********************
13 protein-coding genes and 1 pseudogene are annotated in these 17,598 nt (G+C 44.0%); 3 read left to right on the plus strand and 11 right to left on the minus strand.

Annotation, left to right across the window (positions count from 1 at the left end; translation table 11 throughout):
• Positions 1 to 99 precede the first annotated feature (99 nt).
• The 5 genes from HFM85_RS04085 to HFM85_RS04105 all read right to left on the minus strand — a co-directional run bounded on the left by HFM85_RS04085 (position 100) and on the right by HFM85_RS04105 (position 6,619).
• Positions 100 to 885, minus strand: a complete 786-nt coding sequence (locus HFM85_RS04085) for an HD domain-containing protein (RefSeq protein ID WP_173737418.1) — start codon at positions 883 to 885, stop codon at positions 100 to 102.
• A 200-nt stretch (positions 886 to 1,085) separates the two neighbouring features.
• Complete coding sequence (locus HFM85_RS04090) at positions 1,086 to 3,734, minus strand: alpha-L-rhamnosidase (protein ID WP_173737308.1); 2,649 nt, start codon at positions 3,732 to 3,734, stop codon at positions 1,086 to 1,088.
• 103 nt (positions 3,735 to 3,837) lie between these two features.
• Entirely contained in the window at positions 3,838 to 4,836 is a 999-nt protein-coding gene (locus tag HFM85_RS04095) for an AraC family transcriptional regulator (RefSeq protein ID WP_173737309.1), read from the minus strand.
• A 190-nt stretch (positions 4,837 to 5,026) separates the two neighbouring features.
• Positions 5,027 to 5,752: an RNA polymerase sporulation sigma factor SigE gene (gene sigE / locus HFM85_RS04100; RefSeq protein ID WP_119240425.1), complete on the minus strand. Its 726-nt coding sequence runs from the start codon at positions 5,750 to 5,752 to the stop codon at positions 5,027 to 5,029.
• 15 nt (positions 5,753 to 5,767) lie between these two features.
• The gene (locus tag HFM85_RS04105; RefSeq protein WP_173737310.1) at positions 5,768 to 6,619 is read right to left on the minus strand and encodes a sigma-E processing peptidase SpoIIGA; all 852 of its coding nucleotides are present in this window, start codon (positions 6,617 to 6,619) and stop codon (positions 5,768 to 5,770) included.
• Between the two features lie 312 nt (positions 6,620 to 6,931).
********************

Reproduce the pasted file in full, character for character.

13 protein-coding genes and 1 pseudogene are annotated in these 17,598 nt (G+C 44.0%); 3 read left to right on the plus strand and 11 right to left on the minus strand.

Annotation, left to right across the window (positions count from 1 at the left end; translation table 11 throughout):
• Positions 1 to 99 precede the first annotated feature (99 nt).
• The 5 genes from HFM85_RS04085 to HFM85_RS04105 all read right to left on the minus strand — a co-directional run bounded on the left by HFM85_RS04085 (position 100) and on the right by HFM85_RS04105 (position 6,619).
• Positions 100 to 885, minus strand: a complete 786-nt coding sequence (locus HFM85_RS04085) for an HD domain-containing protein (RefSeq protein ID WP_173737418.1) — start codon at positions 883 to 885, stop codon at positions 100 to 102.
• A 200-nt stretch (positions 886 to 1,085) separates the two neighbouring features.
• Complete coding sequence (locus HFM85_RS04090) at positions 1,086 to 3,734, minus strand: alpha-L-rhamnosidase (protein ID WP_173737308.1); 2,649 nt, start codon at positions 3,732 to 3,734, stop codon at positions 1,086 to 1,088.
• 103 nt (positions 3,735 to 3,837) lie between these two features.
• Entirely contained in the window at positions 3,838 to 4,836 is a 999-nt protein-coding gene (locus tag HFM85_RS04095) for an AraC family transcriptional regulator (RefSeq protein ID WP_173737309.1), read from the minus strand.
• A 190-nt stretch (positions 4,837 to 5,026) separates the two neighbouring features.
• Positions 5,027 to 5,752: an RNA polymerase sporulation sigma factor SigE gene (gene sigE / locus HFM85_RS04100; RefSeq protein ID WP_119240425.1), complete on the minus strand. Its 726-nt coding sequence runs from the start codon at positions 5,750 to 5,752 to the stop codon at positions 5,027 to 5,029.
• 15 nt (positions 5,753 to 5,767) lie between these two features.
• The gene (locus tag HFM85_RS04105; RefSeq protein WP_173737310.1) at positions 5,768 to 6,619 is read right to left on the minus strand and encodes a sigma-E processing peptidase SpoIIGA; all 852 of its coding nucleotides are present in this window, start codon (positions 6,617 to 6,619) and stop codon (positions 5,768 to 5,770) included.
• Between the two features lie 312 nt (positions 6,620 to 6,931).